Though the age-old saying "An apple a day keeps the doctor away" hails from the 1800s, the field of nutrition science is considerably nascent, particularly when it comes to the study of functional foods and their bioactive elements.
Nutritional studies from the early 20th century until the 1970s largely centered on combatting vitamin deficiencies. During this period, the emphasis was on nutrient-fortified, processed foods to tackle ailments such as scurvy—attributed to severe lack of vitamin C—or rickets, which occurs due to a prolonged deficiency in vitamin D. This focus on nutrient-centric eating inadvertently led people to consume certain nutrients in excess, aggravating health issues like obesity, diabetes, high blood pressure, and cardiovascular diseases.
In 1980, a pivotal shift occurred when the U.S. government issued its inaugural dietary guidelines, which advised against the consumption of fats, sugars, and salt. This led to the ill-conceived idea that a diet high in carbohydrates like bread and pasta would substitute the caloric needs met previously by fats. The fallout was a surge in obesity and diabetes, a legacy that we still grapple with today.
The Japanese Approach to Healthy Eating
Contrastingly, Japan historically boasted one of the planet’s healthiest populations. But as Western dietary habits infiltrated Japanese society approaching the 21st century, the nation began facing health challenges similar to those in the U.S. In response, Japan was the first country to formally introduce the concept of functional foods in the 1980s. The term they adopted, "Food for Specialized Health Uses," denotes products backed by scientific evidence to enhance well-being.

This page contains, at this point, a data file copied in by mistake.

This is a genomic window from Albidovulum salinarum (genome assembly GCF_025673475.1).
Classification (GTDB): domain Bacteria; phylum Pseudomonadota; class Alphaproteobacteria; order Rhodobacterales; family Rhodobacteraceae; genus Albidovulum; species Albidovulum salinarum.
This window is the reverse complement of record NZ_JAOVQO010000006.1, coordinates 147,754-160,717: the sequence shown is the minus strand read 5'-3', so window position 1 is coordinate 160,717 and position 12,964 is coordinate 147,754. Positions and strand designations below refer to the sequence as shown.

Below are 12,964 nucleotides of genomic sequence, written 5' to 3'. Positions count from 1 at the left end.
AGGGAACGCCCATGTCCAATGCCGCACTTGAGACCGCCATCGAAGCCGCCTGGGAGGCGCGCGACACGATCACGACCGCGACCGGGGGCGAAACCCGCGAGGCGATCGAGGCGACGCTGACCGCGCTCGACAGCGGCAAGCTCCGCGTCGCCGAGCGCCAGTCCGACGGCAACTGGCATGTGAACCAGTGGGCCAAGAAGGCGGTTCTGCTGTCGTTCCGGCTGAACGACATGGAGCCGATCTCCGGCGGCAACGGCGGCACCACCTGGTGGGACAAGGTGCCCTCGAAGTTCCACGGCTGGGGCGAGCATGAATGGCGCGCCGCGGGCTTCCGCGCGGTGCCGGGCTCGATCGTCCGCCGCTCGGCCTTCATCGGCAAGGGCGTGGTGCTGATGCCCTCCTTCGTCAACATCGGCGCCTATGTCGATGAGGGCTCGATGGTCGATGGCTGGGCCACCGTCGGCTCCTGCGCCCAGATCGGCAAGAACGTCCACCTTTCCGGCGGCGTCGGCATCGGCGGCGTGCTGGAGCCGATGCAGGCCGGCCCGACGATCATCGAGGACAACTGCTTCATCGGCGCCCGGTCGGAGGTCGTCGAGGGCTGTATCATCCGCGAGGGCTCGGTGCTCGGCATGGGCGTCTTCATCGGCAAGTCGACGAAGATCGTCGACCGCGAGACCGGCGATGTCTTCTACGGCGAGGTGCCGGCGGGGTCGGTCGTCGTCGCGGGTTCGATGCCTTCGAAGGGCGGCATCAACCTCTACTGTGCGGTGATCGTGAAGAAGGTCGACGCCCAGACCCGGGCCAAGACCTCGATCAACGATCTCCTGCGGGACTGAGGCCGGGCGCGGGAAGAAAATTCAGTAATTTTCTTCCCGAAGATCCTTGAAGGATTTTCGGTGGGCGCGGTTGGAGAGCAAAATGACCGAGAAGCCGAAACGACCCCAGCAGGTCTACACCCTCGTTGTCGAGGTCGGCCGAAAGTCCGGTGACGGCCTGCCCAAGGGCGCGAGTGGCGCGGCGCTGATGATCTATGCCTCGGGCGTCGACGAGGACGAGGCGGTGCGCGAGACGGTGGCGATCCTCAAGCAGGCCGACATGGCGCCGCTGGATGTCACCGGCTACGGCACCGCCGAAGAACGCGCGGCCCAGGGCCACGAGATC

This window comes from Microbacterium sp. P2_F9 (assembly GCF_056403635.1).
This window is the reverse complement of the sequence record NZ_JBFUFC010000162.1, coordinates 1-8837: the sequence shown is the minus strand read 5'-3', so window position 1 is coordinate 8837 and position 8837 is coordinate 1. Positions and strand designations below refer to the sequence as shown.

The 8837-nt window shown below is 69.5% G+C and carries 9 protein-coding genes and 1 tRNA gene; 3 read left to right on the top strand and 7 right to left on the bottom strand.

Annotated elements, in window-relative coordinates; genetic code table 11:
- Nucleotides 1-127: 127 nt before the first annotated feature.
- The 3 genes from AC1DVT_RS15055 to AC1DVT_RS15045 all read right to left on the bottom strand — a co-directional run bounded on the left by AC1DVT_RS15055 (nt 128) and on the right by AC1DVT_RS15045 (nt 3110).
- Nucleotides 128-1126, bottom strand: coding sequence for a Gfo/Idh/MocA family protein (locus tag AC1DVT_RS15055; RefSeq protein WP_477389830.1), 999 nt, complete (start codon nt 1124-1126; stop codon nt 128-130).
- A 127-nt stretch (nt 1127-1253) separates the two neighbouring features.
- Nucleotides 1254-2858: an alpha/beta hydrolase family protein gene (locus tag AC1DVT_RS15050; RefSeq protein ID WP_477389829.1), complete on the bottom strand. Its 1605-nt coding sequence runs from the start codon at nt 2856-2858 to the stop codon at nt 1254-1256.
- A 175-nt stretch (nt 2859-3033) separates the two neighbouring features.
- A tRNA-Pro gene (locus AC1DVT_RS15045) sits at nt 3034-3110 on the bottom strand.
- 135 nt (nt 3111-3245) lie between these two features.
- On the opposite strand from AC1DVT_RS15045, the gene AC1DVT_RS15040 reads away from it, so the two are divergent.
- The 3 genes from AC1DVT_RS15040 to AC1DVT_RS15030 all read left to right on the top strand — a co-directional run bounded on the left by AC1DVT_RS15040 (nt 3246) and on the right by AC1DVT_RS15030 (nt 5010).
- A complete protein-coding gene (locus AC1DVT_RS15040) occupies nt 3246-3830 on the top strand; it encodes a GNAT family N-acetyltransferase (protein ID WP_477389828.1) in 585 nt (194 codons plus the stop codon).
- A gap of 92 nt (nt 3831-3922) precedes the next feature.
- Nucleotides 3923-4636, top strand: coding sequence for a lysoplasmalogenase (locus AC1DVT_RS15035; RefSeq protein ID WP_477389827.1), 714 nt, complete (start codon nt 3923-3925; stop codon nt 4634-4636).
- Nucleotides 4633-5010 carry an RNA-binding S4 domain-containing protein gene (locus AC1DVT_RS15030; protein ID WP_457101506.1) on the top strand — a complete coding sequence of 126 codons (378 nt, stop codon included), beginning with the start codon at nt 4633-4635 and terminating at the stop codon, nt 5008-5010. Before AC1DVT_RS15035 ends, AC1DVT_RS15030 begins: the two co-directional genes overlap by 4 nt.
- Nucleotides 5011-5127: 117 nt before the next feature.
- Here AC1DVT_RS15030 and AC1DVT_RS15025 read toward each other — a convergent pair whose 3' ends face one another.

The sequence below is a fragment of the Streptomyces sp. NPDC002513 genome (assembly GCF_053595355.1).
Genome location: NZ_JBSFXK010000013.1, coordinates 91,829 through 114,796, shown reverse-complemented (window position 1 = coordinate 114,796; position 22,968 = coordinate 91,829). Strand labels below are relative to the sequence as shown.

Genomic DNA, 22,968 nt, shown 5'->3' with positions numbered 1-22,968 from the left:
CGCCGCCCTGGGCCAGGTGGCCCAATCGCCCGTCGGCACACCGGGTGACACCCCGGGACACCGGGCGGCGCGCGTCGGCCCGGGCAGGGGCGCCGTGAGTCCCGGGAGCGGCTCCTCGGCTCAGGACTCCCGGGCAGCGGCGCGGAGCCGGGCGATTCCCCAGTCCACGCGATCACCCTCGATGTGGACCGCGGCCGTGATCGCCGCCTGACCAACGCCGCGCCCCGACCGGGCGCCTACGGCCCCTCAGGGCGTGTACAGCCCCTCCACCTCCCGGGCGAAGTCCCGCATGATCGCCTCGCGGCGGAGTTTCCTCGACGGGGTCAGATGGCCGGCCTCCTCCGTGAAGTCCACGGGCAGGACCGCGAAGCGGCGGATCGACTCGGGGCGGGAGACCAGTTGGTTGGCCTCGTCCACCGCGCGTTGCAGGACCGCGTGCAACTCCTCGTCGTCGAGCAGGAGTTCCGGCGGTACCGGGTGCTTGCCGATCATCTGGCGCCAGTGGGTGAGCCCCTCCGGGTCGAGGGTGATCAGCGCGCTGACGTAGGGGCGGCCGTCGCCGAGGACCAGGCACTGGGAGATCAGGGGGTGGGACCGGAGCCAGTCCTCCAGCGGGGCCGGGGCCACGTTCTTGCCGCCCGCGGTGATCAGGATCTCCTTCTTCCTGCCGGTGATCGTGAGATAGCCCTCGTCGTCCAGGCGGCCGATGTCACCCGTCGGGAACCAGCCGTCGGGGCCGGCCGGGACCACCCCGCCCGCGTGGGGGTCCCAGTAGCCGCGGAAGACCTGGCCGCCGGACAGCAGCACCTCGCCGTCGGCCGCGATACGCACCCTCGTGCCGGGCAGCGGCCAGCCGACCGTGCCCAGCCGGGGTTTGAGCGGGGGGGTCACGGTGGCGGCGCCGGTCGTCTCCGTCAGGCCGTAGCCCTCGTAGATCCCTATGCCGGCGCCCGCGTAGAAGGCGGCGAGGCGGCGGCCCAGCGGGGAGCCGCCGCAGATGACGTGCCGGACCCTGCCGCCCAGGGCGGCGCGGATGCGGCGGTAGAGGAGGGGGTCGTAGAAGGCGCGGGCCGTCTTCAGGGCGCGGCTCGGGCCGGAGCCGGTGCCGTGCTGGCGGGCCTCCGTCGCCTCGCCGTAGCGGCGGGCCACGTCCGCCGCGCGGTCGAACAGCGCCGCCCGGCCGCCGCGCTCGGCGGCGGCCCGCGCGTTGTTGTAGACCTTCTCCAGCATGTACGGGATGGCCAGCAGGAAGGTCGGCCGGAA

Their efforts have yielded results. Over 1,000 Japanese foods and drinks have received approval as functional products, including hypoallergenic rice—essential given rice's staple status and the severe impact of rice allergies, although rare. Approximately half of the health claims in Japan center around the digestive benefits of bioactive prebiotic fibers.
Unlocking the Potential of Apples
Returning to our initial example of the apple, it's the fruit's natural dietary fibers that elevate it to a functional food. One such fiber, pectin, is predominantly found in the apple's pulp. Pectin works to minimize the absorption of sugar and fat in the body, thereby mitigating the risks of diabetes and heart diseases.
In summary, the concept of functional foods has evolved significantly over the years, offering a more nuanced approach to nutrition and health. This evolution reflects a broader understanding of the role foods can play in promoting well-being, beyond merely providing essential nutrients.